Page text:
Will artisan salt become popular in the UK? How do you use it? Matt Brady discovers the possibilities.
Before trying it, I think it would be very easy to shrug off ‘artisan salt’ as something of a fad.
To be honest, I had a slightly cynical opinion before trying some for myself by pure chance: a Persian Blue salt, mined in Iran; and a Danish smoked pyramid salt.
Curiosity piqued, I went to the UK launch of SaltWorks, a company that sells over 100 varieties of salt, to see if artisan salts are really worth their, er, salt.
Salt works with…
Tasting salts is a little difficult, as they make you feel very thirsty and you can’t try all that many in a row. But certain salts in the range really leapt out. Their ‘Wildfire’ salt has all the smoky residue of a hot November bonfire. As I crunched down on it, I imagined what magic this could work sprinkled on meat while preparing it for a barbecue. Or how their toasted onion salt would liven up a simple slice of cheese on toast.
Vanilla is another highlight, particularly sprinkled on the assortment of high-quality chocolate at the launch supplied by chocolatier Iain Burnett. It might sound like an odd concept, but the salt highlights the peak of the sweetness before the vanilla reaches your taste buds to calm the salty rush.
There were a fair few forgettable salts among the jars, but if you taste some of the more interesting flavours, I think the potential for their uses in cooking becomes apparent.
The range is due to be launched at 75 retailers at some point in October and will be available to purchase online too. So keep an eye out in cookery shops if you’re interested in trying them out.
Salt block cooking
Cooking on salt blocks is growing in popularity, and if you want to see a video of them in action, we have a video here from Kerstin Rodgers. I tried a couple of prawns cooked on these at the launch event, and I have to admit I was impressed. An even layer of seasoning is distributed across the whole prawn by the hot block. This means that the entire skin is just slightly salty, which is enough to bring out the flavour of the seafood without overwhelming it.
The salt blocks themselves are also rather beautiful, despite losing their initial sheen forever once heated for the first time. However, they’re not exactly the most practical thing to cook on, at least on a regular basis, as they require plenty of time to heat up and cool down.
SaltWorks’ salt blocks are currently only available at Divertimenti in London, but a mail order service will open up soon. The blocks are going to be sold for between £40 and £85, depending on which size you choose.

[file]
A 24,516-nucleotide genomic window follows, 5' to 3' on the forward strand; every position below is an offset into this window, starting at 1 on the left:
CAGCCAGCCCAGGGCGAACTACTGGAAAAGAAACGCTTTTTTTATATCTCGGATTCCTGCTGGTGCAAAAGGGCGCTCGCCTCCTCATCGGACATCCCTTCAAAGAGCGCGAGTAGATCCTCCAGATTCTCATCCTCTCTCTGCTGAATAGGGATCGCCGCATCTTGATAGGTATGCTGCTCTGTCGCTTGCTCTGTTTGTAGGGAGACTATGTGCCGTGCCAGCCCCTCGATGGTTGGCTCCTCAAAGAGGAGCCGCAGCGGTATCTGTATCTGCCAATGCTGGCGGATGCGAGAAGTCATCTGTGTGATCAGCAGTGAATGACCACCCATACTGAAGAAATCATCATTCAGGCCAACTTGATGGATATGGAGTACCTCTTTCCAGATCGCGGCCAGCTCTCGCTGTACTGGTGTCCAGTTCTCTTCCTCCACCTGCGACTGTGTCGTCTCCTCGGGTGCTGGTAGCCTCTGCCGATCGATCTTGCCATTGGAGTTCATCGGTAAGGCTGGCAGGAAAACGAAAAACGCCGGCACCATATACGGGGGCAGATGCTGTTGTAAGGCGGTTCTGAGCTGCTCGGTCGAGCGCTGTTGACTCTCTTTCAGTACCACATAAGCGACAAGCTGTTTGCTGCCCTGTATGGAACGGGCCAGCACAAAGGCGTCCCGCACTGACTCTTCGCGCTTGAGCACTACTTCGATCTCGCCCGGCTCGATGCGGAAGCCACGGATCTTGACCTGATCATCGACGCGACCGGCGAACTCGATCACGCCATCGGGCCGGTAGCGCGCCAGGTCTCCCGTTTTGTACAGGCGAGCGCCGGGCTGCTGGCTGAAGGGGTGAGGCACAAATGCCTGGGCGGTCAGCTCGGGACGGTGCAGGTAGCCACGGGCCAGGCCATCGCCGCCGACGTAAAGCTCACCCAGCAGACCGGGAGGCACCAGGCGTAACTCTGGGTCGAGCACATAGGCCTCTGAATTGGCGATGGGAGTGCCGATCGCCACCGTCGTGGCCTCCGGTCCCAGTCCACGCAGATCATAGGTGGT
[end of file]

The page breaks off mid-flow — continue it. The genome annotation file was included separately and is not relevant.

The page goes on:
The term ‘selmelier’ was coined by Mark Bitterman to describe his work – he’s an expert on salt. He’s the author of two books on the subject. Salted is part history, part salt definition guide and part recipe book. His second book, Salt Block Cooking, is packed with information about the origins and uses of salt blocks as cooking and presentation devices and includes 70 recipes.
You might not think that salt could be made to feel particularly exciting, but Bitterman does a good job of keeping the subject alive in his books. Flavoured salts, he explains to me, are created by spraying crystals with essential oils, or blending them with extracts or ground herbs and plants.
To make smoked salt, the salt undergoes a basic cold-smoking process. Smoke is passed through into a separate chamber from the fire to where salt “is spread out on a screen” for the smoke to infuse.
He says that it’s both well-rounded and versatile – a “go-to general purpose finishing salt” that works just as well with seared pork and grilled seafood as it does in chocolate brownies.
Among his other top picks are Cyprus flake salt – “white crystals [that] deliver a counterpoint of sparkling pungency to salads” – and sel gris (also sold as ‘Sel Gris de l’Ile de Noirmoutier’) which is made in ancient salt pans on France’s west coast. Mark describes them as having “Coarse, moist, mineral rich crystals, [which] provides lush mineral support to grilled steak, haunches of roast beef, whole chicken and turkey, and any other food with a hearty disposition.”
“Throw out the box of artificially refined kosher or cheap industrial sea salt,” he pleads, “and give your food the salt it deserves!”
I'm not sure if I can call myself a total convert, but I can’t deny that there is some promise among the range. Some just offer variation in the 'strength' of the salty flavour, but others could add a very unique touch in cooking. And they're definitely nicer than cheap table salt.
Prices in the UK haven't been announced for the artisan salt range, but SaltWorks' US site sells fairly small jars for around $10-$15 (£9-£6), though a few are more expensive.
Have you tried artisan salts before? If not, would you give them a go? Let us know your thoughts in the Comments below.
You might also like:
Be the first to comment
Do you want to comment on this article? You need to be signed in for this feature